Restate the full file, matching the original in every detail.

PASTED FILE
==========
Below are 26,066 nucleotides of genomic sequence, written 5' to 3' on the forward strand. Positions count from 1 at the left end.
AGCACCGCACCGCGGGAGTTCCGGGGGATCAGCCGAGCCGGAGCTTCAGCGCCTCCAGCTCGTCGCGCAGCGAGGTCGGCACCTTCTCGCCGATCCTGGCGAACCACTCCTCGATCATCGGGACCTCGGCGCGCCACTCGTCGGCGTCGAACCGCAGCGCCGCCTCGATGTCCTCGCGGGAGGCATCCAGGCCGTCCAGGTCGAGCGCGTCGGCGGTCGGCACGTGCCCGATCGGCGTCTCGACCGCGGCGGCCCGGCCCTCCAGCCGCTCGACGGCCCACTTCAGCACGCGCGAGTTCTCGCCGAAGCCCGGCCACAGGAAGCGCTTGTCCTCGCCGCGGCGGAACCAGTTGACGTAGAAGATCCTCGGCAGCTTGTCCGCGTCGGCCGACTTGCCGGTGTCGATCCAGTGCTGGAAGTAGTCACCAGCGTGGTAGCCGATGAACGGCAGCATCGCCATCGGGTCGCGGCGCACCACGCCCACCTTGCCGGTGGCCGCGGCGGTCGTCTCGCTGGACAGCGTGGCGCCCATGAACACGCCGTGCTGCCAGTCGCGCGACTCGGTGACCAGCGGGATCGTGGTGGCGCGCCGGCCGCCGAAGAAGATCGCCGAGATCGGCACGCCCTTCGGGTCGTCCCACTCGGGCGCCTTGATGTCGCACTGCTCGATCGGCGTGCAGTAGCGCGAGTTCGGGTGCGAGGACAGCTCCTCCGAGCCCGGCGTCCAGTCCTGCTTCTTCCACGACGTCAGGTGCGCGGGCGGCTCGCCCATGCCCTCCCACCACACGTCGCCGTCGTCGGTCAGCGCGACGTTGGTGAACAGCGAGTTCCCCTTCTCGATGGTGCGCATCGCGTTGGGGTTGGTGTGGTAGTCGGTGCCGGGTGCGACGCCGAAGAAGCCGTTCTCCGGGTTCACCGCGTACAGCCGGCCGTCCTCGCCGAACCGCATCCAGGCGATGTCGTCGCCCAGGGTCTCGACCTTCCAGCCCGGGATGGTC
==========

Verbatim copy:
Below are 26,066 nucleotides of genomic sequence, written 5' to 3' on the forward strand. Positions count from 1 at the left end.
AGCACCGCACCGCGGGAGTTCCGGGGGATCAGCCGAGCCGGAGCTTCAGCGCCTCCAGCTCGTCGCGCAGCGAGGTCGGCACCTTCTCGCCGATCCTGGCGAACCACTCCTCGATCATCGGGACCTCGGCGCGCCACTCGTCGGCGTCGAACCGCAGCGCCGCCTCGATGTCCTCGCGGGAGGCATCCAGGCCGTCCAGGTCGAGCGCGTCGGCGGTCGGCACGTGCCCGATCGGCGTCTCGACCGCGGCGGCCCGGCCCTCCAGCCGCTCGACGGCCCACTTCAGCACGCGCGAGTTCTCGCCGAAGCCCGGCCACAGGAAGCGCTTGTCCTCGCCGCGGCGGAACCAGTTGACGTAGAAGATCCTCGGCAGCTTGTCCGCGTCGGCCGACTTGCCGGTGTCGATCCAGTGCTGGAAGTAGTCACCAGCGTGGTAGCCGATGAACGGCAGCATCGCCATCGGGTCGCGGCGCACCACGCCCACCTTGCCGGTGGCCGCGGCGGTCGTCTCGCTGGACAGCGTGGCGCCCATGAACACGCCGTGCTGCCAGTCGCGCGACTCGGTGACCAGCGGGATCGTGGTGGCGCGCCGGCCGCCGAAGAAGATCGCCGAGATCGGCACGCCCTTCGGGTCGTCCCACTCGGGCGCCTTGATGTCGCACTGCTCGATCGGCGTGCAGTAGCGCGAGTTCGGGTGCGAGGACAGCTCCTCCGAGCCCGGCGTCCAGTCCTGCTTCTTCCACGACGTCAGGTGCGCGGGCGGCTCGCCCATGCCCTCCCACCACACGTCGCCGTCGTCGGTCAGCGCGACGTTGGTGAACAGCGAGTTCCCCTTCTCGATGGTGCGCATCGCGTTGGGGTTGGTGTGGTAGTCGGTGCCGGGTGCGACGCCGAAGAAGCCGTTCTCCGGGTTCACCGCGTACAGCCGGCCGTCCTCGCCGAACCGCATCCAGGCGATGTCGTCGCCCAGGGTCTCGACCTTCCAGCCCGGGATGGTC